Now You're Speaking My Language
encourages husbands and wives to offer steadfast loyalty, forgiveness, empathy, and commitment to resolving conflict, thus encouraging each other in spiritual growth. Chapman shows how communication and intimacy are key points in developing a successful marriage by focusing on these principles:
Now You're Speaking My Language
- Lasting answers to marital growth are found in the Bible.
- Your relationship with God enhances your marriage relationship.
- Communication is the main way two become one in a marriage.
- Biblical oneness involves sex, but also intellectual, spiritual, emotional, and social oneness.
is the paperback edition of Chapman's 2004 Gold Medallion award winner, Covenant Marriage
This especially popular book from the multimillion-selling author encourages husbands and wives to offer steadfast loyalty, forgiveness, empathy, and commitment to resolving conflict, thus encouraging each other in spiritual growth.
"As Christians, we know that life's ultimate meaning is to be found in relationships: first, a relationship with God, and, second, with people. On the human level, the marriage relationship is designed by God to be the most intimate....Yet some of us are pursuing activities that have little to do with building marriage and family relationships" (p. 120).
Building the marriage relationship is the main purpose of Gary Chapman's Now You're Speaking my Language, the paperback edition of the 2004 Gold Medallion winning Covenant Marriage.
In his introduction Chapman, the author of the Five Love Languages series, lists seven goals for this book. He wants to meet needs:
"for clear, biblically-based principles for building a Christian marriage" (p. 4)
"for individuality within the marriage" (p. 4)
"to understand that life is more than having a good marriage" (p. 4)
"to discover biblical principles for handling conflict, anger, and misunderstandings, and to learn skills in applying these principles" (p. 5)
"to understand the positive, biblical view of human sexuality" (p. 5)
"for a definition of love that is biblical rather than secular" (p. 5)
"to develop patterns of communication that can build intimacy and lead to ministry" (p. 5)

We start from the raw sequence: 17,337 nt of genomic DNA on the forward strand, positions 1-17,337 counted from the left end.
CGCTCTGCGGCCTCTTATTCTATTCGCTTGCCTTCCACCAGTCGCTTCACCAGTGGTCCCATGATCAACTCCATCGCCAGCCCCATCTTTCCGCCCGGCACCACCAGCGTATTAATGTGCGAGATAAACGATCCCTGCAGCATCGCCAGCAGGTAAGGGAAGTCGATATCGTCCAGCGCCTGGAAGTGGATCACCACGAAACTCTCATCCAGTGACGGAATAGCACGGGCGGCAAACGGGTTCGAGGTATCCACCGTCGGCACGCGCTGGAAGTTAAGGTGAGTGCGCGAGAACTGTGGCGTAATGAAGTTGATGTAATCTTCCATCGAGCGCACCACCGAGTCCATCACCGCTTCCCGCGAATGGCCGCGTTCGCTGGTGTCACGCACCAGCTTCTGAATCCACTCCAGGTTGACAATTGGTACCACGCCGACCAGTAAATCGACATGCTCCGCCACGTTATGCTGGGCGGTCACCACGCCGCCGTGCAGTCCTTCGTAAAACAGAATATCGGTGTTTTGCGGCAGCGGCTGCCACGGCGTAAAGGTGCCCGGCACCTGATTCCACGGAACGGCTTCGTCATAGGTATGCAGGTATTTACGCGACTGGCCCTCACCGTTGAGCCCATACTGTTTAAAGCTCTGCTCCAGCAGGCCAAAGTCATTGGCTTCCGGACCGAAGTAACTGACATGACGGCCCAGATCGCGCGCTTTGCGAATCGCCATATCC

He succeeds admirably in meeting most of his goals through discussing communication, servanthood in a Covenant marriage, self-awareness, self-revelation, establishing goals and priorities as a couple, dealing with differences, defensiveness, and intimacy. He breaks intimacy into chapters covering emotional, intellectual, spiritual, and sexual intimacy.
Using anecdotes from his life and ministry, he writes a helpful and practical guide which goes to the heart of the problems in marriage. Most of the chapters are useful and encouraging. However, I found his discussion on covenant marriage under the point of unconditional promises an exercise in verbal gymnastics. Chapman opens sentences in this section with such phrases as "At first sight, some... (p. 47) and "It may appear..." (p. 48).
His chapters on intimacy are excellent. Many writers leave out the importance of intellectual intimacy, but Chapman handles it well. He has a great explanation of sexual intimacy, needs, and arousal patterns, and the disastrous problems of lust. He also explains how a couple can be spiritually intimate even when at different stages in their Christian growth.
A few of his suggestions did not seem that practical. He suggests in his chapter on emotional intimacy that, if a person becomes upset, he say something like, "If I had a negative emotion, is this a good time to share it?" (p. 195). Though I know a few people who could do this, most of us in the heat of "negative emotions" are too emotional to be intellectual enough to say this.
Also, I have some problems with his brief discussion on lifestyle, respect, and choice. Some lifestyles are much greater problems than others. If my husband chooses a lifestyle that includes drugs, adultery, or pornography, I'm not going to calmly say, "It hurts me to see you go against the teachings of Scripture. I know you will suffer the consequences of your choices, and that hurts me deeply because I love you so much. But I want you to know that I respect your right to make your own decisions" (p. 200). When we marry, we sign on for the consequences of our spouse's choices, and they sign on for ours. Those choices also bring consequences to the children, and some choices cannot be tolerated. Perhaps I'm overreaching in my understanding of the types of choices that Dr. Chapman means here, but we cannot respect choices that will injure the souls of our children, such as child abuse, or ourselves, such as wife swapping. Some choices break the covenant.
Overall, this is one of the best books I've read on marriage. I could recommend it to a couple considering marriage, a couple experiencing problems, or a pastor involved in marital counseling. My problems with the book are from small pieces of the book. On the whole, I consider the book very good. Debbie W. Wilson, Christian Book Previews.com
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